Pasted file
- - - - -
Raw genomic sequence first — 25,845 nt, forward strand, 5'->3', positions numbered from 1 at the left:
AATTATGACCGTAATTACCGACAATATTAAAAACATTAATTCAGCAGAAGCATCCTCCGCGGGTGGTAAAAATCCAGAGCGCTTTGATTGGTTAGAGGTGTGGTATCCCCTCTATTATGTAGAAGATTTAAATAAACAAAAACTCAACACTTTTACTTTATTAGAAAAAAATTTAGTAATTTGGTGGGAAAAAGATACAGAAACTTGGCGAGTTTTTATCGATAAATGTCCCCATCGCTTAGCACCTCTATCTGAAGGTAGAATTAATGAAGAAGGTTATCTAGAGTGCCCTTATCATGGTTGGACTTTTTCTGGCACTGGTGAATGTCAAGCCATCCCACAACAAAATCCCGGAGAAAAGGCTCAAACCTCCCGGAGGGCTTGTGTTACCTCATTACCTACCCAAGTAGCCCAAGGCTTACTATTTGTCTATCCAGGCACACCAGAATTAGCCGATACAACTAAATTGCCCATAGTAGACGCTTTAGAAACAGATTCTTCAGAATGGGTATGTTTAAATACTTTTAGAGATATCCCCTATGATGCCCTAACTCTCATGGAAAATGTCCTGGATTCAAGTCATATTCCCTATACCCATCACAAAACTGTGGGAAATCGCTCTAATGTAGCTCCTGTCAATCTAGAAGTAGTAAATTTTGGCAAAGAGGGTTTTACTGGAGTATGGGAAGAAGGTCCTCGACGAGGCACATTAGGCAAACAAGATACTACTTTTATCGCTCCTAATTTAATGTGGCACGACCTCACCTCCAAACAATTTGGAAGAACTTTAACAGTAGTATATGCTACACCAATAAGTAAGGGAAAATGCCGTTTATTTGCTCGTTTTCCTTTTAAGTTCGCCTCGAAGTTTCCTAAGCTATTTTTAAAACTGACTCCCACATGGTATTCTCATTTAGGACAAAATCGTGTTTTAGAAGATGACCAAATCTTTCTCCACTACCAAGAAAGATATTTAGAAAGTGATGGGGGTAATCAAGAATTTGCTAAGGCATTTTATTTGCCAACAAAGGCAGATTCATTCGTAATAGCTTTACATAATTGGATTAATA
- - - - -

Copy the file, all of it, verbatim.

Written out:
Raw genomic sequence first — 25,845 nt, forward strand, 5'->3', positions numbered from 1 at the left:
AATTATGACCGTAATTACCGACAATATTAAAAACATTAATTCAGCAGAAGCATCCTCCGCGGGTGGTAAAAATCCAGAGCGCTTTGATTGGTTAGAGGTGTGGTATCCCCTCTATTATGTAGAAGATTTAAATAAACAAAAACTCAACACTTTTACTTTATTAGAAAAAAATTTAGTAATTTGGTGGGAAAAAGATACAGAAACTTGGCGAGTTTTTATCGATAAATGTCCCCATCGCTTAGCACCTCTATCTGAAGGTAGAATTAATGAAGAAGGTTATCTAGAGTGCCCTTATCATGGTTGGACTTTTTCTGGCACTGGTGAATGTCAAGCCATCCCACAACAAAATCCCGGAGAAAAGGCTCAAACCTCCCGGAGGGCTTGTGTTACCTCATTACCTACCCAAGTAGCCCAAGGCTTACTATTTGTCTATCCAGGCACACCAGAATTAGCCGATACAACTAAATTGCCCATAGTAGACGCTTTAGAAACAGATTCTTCAGAATGGGTATGTTTAAATACTTTTAGAGATATCCCCTATGATGCCCTAACTCTCATGGAAAATGTCCTGGATTCAAGTCATATTCCCTATACCCATCACAAAACTGTGGGAAATCGCTCTAATGTAGCTCCTGTCAATCTAGAAGTAGTAAATTTTGGCAAAGAGGGTTTTACTGGAGTATGGGAAGAAGGTCCTCGACGAGGCACATTAGGCAAACAAGATACTACTTTTATCGCTCCTAATTTAATGTGGCACGACCTCACCTCCAAACAATTTGGAAGAACTTTAACAGTAGTATATGCTACACCAATAAGTAAGGGAAAATGCCGTTTATTTGCTCGTTTTCCTTTTAAGTTCGCCTCGAAGTTTCCTAAGCTATTTTTAAAACTGACTCCCACATGGTATTCTCATTTAGGACAAAATCGTGTTTTAGAAGATGACCAAATCTTTCTCCACTACCAAGAAAGATATTTAGAAAGTGATGGGGGTAATCAAGAATTTGCTAAGGCATTTTATTTGCCAACAAAGGCAGATTCATTCGTAATAGCTTTACATAATTGGATTAATA